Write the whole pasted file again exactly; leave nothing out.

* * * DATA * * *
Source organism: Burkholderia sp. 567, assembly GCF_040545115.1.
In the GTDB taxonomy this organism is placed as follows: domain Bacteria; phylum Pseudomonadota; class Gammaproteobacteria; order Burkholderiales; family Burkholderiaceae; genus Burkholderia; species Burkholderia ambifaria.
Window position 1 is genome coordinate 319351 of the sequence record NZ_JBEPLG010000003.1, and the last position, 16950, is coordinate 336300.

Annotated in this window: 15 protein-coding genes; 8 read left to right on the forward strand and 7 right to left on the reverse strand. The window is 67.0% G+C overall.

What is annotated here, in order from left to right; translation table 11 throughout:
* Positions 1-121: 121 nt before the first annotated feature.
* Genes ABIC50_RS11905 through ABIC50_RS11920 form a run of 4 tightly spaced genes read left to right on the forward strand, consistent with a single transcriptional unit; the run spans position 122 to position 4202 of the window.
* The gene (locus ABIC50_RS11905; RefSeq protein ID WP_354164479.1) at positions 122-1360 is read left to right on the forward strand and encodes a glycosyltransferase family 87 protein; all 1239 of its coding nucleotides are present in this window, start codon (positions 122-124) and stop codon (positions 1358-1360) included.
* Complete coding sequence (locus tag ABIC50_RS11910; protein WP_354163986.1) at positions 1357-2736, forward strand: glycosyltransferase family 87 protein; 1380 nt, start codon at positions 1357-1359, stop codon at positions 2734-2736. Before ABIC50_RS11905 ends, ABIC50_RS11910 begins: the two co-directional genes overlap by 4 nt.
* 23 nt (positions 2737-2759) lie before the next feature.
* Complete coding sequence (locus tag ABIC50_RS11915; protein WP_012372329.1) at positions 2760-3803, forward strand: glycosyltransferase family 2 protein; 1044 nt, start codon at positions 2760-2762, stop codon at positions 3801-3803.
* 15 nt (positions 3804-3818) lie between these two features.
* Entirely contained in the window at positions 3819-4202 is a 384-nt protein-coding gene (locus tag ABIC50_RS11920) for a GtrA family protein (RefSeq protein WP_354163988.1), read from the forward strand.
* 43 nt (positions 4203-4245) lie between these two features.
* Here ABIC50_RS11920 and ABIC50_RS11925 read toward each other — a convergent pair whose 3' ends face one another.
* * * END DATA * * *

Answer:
Source organism: Burkholderia sp. 567, assembly GCF_040545115.1.
In the GTDB taxonomy this organism is placed as follows: domain Bacteria; phylum Pseudomonadota; class Gammaproteobacteria; order Burkholderiales; family Burkholderiaceae; genus Burkholderia; species Burkholderia ambifaria.
Window position 1 is genome coordinate 319351 of the sequence record NZ_JBEPLG010000003.1, and the last position, 16950, is coordinate 336300.

Annotated in this window: 15 protein-coding genes; 8 read left to right on the forward strand and 7 right to left on the reverse strand. The window is 67.0% G+C overall.

What is annotated here, in order from left to right; translation table 11 throughout:
* Positions 1-121: 121 nt before the first annotated feature.
* Genes ABIC50_RS11905 through ABIC50_RS11920 form a run of 4 tightly spaced genes read left to right on the forward strand, consistent with a single transcriptional unit; the run spans position 122 to position 4202 of the window.
* The gene (locus ABIC50_RS11905; RefSeq protein ID WP_354164479.1) at positions 122-1360 is read left to right on the forward strand and encodes a glycosyltransferase family 87 protein; all 1239 of its coding nucleotides are present in this window, start codon (positions 122-124) and stop codon (positions 1358-1360) included.
* Complete coding sequence (locus tag ABIC50_RS11910; protein WP_354163986.1) at positions 1357-2736, forward strand: glycosyltransferase family 87 protein; 1380 nt, start codon at positions 1357-1359, stop codon at positions 2734-2736. Before ABIC50_RS11905 ends, ABIC50_RS11910 begins: the two co-directional genes overlap by 4 nt.
* 23 nt (positions 2737-2759) lie before the next feature.
* Complete coding sequence (locus tag ABIC50_RS11915; protein WP_012372329.1) at positions 2760-3803, forward strand: glycosyltransferase family 2 protein; 1044 nt, start codon at positions 2760-2762, stop codon at positions 3801-3803.
* 15 nt (positions 3804-3818) lie between these two features.
* Entirely contained in the window at positions 3819-4202 is a 384-nt protein-coding gene (locus tag ABIC50_RS11920) for a GtrA family protein (RefSeq protein WP_354163988.1), read from the forward strand.
* 43 nt (positions 4203-4245) lie between these two features.
* Here ABIC50_RS11920 and ABIC50_RS11925 read toward each other — a convergent pair whose 3' ends face one another.